How do you pastor a small-town church? I’ve read books about ministering in the city or among the poor. But what about the middle-class rural communities where many pastors serve? Where’s the wisdom for pastoring those churches?
I’ve pastored a small village church in England for almost seven years. I still have so much to learn. But by God’s grace and the example of faithful members in our church, I’ve learned much about pastoring in communities like ours.
Here are eight bits of wisdom I’d like to pass along to others in a similar context.
1. Live there.
When we first arrived, we didn’t live in the village. But moving into town made building relationships natural. We talked to neighbors over the fence. We chatted with locals on our family walks. We met parents when we dropped off our kids at school. These relationships were vital to us being part of the community.
2. Host events.
Books about ministry tell you to go to where the people are. But in urban places, the people are scattered across locations and events. Some city pastors may ask, “Why start a playgroup when there are 10 other playgroups to meet people?”
But in our small community, if anything happens, it’s at our church. Our playgroup is the only one. Our seniors’ lunch is the only one. As a British church, when we celebrated the Queen’s Platinum Jubilee, our event was the only one. People will come to things we host because we’re the only ones doing so.
3. Relational beats professional.
City centers value professionalism. We don’t aim to be unprofessional, but we must be realistic about what we can achieve.
Small towns are about relationships. Most folks won’t judge a church based on its music or sharp website. Instead, they ask,
- “Are you kind to my kids?”
- “Do you care for retired women?”
- “Will you do the funeral for my dad?”
- “Are you willing to answer questions I have about Jesus?”
In tight-knit communities, relational capital carries more weight than production value.
4. Live like people are watching (because they are).
It’s easy to be anonymous in a city. Transient populations provide a cover for scandal—many people in the know will be gone in a few years anyway. Village populations, meanwhile, are more static. I once met an elderly woman at a nearby fair who attended our church as a child. The reputation of a church lasts. Pastors are observed and remembered; church members too. Christians need to live like people are watching, because they are.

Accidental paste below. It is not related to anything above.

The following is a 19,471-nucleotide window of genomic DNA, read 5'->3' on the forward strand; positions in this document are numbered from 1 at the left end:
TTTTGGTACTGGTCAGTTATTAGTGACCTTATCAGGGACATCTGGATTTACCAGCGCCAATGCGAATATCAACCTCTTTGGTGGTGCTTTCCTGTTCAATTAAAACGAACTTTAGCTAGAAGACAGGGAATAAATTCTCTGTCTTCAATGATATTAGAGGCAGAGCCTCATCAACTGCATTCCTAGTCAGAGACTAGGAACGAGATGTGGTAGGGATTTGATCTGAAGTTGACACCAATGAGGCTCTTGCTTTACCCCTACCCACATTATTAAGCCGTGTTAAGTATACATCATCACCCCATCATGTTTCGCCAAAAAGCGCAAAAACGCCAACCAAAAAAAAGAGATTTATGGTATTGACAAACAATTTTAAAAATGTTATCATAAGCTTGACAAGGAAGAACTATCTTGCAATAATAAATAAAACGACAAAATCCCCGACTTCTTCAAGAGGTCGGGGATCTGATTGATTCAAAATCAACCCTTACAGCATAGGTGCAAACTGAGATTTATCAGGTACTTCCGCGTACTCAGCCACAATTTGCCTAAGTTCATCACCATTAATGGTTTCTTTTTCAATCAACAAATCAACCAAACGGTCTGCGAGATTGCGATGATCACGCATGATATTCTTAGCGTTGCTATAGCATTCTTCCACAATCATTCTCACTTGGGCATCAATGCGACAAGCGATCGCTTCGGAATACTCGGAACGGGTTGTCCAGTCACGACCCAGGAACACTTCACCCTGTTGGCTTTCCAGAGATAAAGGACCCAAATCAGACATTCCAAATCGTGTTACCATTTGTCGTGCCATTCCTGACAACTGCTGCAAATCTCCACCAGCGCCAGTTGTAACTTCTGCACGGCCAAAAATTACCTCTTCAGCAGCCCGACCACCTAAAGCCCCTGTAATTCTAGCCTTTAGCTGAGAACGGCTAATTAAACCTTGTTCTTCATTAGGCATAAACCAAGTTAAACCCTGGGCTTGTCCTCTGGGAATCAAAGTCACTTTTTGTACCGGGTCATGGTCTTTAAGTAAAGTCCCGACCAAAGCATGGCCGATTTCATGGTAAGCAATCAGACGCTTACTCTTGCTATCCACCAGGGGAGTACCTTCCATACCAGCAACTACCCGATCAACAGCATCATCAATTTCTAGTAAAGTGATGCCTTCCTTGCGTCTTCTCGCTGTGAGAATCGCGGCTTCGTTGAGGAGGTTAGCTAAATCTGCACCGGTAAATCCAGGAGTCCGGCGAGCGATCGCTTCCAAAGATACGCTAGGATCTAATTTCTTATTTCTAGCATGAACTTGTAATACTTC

In his book Small Town Jesus, Donnie Griggs gives the example of speeding. Local people shake their heads every time an outsider goes 40 in a 30 zone. What a bad witness if that car then turns into the church parking lot! Jesus said, “Let your light shine before others, so that they may see your good works and give glory to your Father who is in heaven.” (Matt. 5:16). Static populations with long-term memories make Jesus’s words even more pertinent for the small-town church.
5. Talk to strangers.
In big cities, talking to strangers can be awkward. In our community, it would be awkward not to say hello to someone passing by on the street. Over time, your friendliness will have an effect. Imagine a thought process:
- “My neighbor is friendly to me.”
- “I wonder what makes him so nice?”
- “He’s just invited me to a church event. Is that because he’s a Christian?”
The simple act of being friendly may remove one barrier to Jesus.
6. Be realistic.
No village church has a huge congregation; megachurch principles will not apply. It’s important to be realistic about what you can do. Use the gifts your members have, not ones you wish they had.
Use the gifts your members have, not ones you wish they had.
Here’s an example. Our church has a few budding artists who created calendars with their artwork and gave them as gifts to people in our neighborhood, with an invitation to a carol service. We had many positive comments and some joined us at Christmastime.
Pastors of large churches seem to publish all the books, which means much of the advice won’t help you. What’s the best resource for pastors in small churches in rural communities? Networking!
Get to know good pastors in similar areas. Share struggles and successes. Find out where they’re getting traction. Co-laboring with like-minded brothers in similar contexts provides vital support and a sounding board for what biblical strategies might work in your own church.
Our church has been here since 1704. This is a blessing. Again, some locals have known the church since childhood. Realize the work you do now may take a couple of years to bear fruit. Don’t miss the joy of the harvest by leaving too soon!
Of course, the most important things for a small-town church are important for any church. Persevere in evangelism, biblical preaching, prayer, and genuine love. There’s no reason to envy the church in the big city. Instead, learn to communicate the unchanging gospel in the community into which God, with infinite wisdom and love, has placed you.